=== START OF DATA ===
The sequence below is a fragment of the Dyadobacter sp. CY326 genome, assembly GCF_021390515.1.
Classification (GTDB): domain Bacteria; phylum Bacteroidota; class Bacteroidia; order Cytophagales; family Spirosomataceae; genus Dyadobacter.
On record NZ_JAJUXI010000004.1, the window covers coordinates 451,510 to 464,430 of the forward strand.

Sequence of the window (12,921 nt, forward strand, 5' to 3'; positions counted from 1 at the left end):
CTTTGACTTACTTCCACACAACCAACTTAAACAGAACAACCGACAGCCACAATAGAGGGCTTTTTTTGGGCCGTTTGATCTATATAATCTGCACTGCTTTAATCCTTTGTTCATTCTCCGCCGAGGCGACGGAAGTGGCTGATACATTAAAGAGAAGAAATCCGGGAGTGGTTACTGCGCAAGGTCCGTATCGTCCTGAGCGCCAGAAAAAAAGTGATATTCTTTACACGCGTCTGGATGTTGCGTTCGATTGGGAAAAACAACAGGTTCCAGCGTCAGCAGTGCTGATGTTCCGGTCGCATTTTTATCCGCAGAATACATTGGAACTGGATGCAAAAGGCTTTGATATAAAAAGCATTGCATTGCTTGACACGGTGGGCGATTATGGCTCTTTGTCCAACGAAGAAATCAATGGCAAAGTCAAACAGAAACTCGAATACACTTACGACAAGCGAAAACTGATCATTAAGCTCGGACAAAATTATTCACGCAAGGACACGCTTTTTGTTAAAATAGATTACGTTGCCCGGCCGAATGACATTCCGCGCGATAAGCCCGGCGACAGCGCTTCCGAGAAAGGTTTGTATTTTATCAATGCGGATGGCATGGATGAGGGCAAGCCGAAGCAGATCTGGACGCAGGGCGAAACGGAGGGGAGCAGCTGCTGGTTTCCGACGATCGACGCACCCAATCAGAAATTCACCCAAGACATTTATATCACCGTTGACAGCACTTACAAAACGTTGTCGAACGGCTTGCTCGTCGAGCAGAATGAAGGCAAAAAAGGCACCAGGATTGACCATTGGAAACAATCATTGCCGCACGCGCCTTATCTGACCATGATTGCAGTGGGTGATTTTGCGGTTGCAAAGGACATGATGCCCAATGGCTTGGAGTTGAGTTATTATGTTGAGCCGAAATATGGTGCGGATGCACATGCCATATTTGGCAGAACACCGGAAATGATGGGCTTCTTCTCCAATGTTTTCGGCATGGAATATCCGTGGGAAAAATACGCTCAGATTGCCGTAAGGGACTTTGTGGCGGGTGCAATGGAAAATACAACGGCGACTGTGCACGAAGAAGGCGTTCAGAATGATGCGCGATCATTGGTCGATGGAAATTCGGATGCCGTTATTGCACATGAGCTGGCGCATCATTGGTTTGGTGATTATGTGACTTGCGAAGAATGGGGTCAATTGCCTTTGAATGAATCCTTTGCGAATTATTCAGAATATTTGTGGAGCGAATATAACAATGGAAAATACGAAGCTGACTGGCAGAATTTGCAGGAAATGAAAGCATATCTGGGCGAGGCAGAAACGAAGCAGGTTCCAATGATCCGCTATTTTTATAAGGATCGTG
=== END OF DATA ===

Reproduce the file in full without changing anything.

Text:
The sequence below is a fragment of the Dyadobacter sp. CY326 genome, assembly GCF_021390515.1.
Classification (GTDB): domain Bacteria; phylum Bacteroidota; class Bacteroidia; order Cytophagales; family Spirosomataceae; genus Dyadobacter.
On record NZ_JAJUXI010000004.1, the window covers coordinates 451,510 to 464,430 of the forward strand.

Sequence of the window (12,921 nt, forward strand, 5' to 3'; positions counted from 1 at the left end):
CTTTGACTTACTTCCACACAACCAACTTAAACAGAACAACCGACAGCCACAATAGAGGGCTTTTTTTGGGCCGTTTGATCTATATAATCTGCACTGCTTTAATCCTTTGTTCATTCTCCGCCGAGGCGACGGAAGTGGCTGATACATTAAAGAGAAGAAATCCGGGAGTGGTTACTGCGCAAGGTCCGTATCGTCCTGAGCGCCAGAAAAAAAGTGATATTCTTTACACGCGTCTGGATGTTGCGTTCGATTGGGAAAAACAACAGGTTCCAGCGTCAGCAGTGCTGATGTTCCGGTCGCATTTTTATCCGCAGAATACATTGGAACTGGATGCAAAAGGCTTTGATATAAAAAGCATTGCATTGCTTGACACGGTGGGCGATTATGGCTCTTTGTCCAACGAAGAAATCAATGGCAAAGTCAAACAGAAACTCGAATACACTTACGACAAGCGAAAACTGATCATTAAGCTCGGACAAAATTATTCACGCAAGGACACGCTTTTTGTTAAAATAGATTACGTTGCCCGGCCGAATGACATTCCGCGCGATAAGCCCGGCGACAGCGCTTCCGAGAAAGGTTTGTATTTTATCAATGCGGATGGCATGGATGAGGGCAAGCCGAAGCAGATCTGGACGCAGGGCGAAACGGAGGGGAGCAGCTGCTGGTTTCCGACGATCGACGCACCCAATCAGAAATTCACCCAAGACATTTATATCACCGTTGACAGCACTTACAAAACGTTGTCGAACGGCTTGCTCGTCGAGCAGAATGAAGGCAAAAAAGGCACCAGGATTGACCATTGGAAACAATCATTGCCGCACGCGCCTTATCTGACCATGATTGCAGTGGGTGATTTTGCGGTTGCAAAGGACATGATGCCCAATGGCTTGGAGTTGAGTTATTATGTTGAGCCGAAATATGGTGCGGATGCACATGCCATATTTGGCAGAACACCGGAAATGATGGGCTTCTTCTCCAATGTTTTCGGCATGGAATATCCGTGGGAAAAATACGCTCAGATTGCCGTAAGGGACTTTGTGGCGGGTGCAATGGAAAATACAACGGCGACTGTGCACGAAGAAGGCGTTCAGAATGATGCGCGATCATTGGTCGATGGAAATTCGGATGCCGTTATTGCACATGAGCTGGCGCATCATTGGTTTGGTGATTATGTGACTTGCGAAGAATGGGGTCAATTGCCTTTGAATGAATCCTTTGCGAATTATTCAGAATATTTGTGGAGCGAATATAACAATGGAAAATACGAAGCTGACTGGCAGAATTTGCAGGAAATGAAAGCATATCTGGGCGAGGCAGAAACGAAGCAGGTTCCAATGATCCGCTATTTTTATAAGGATCGTG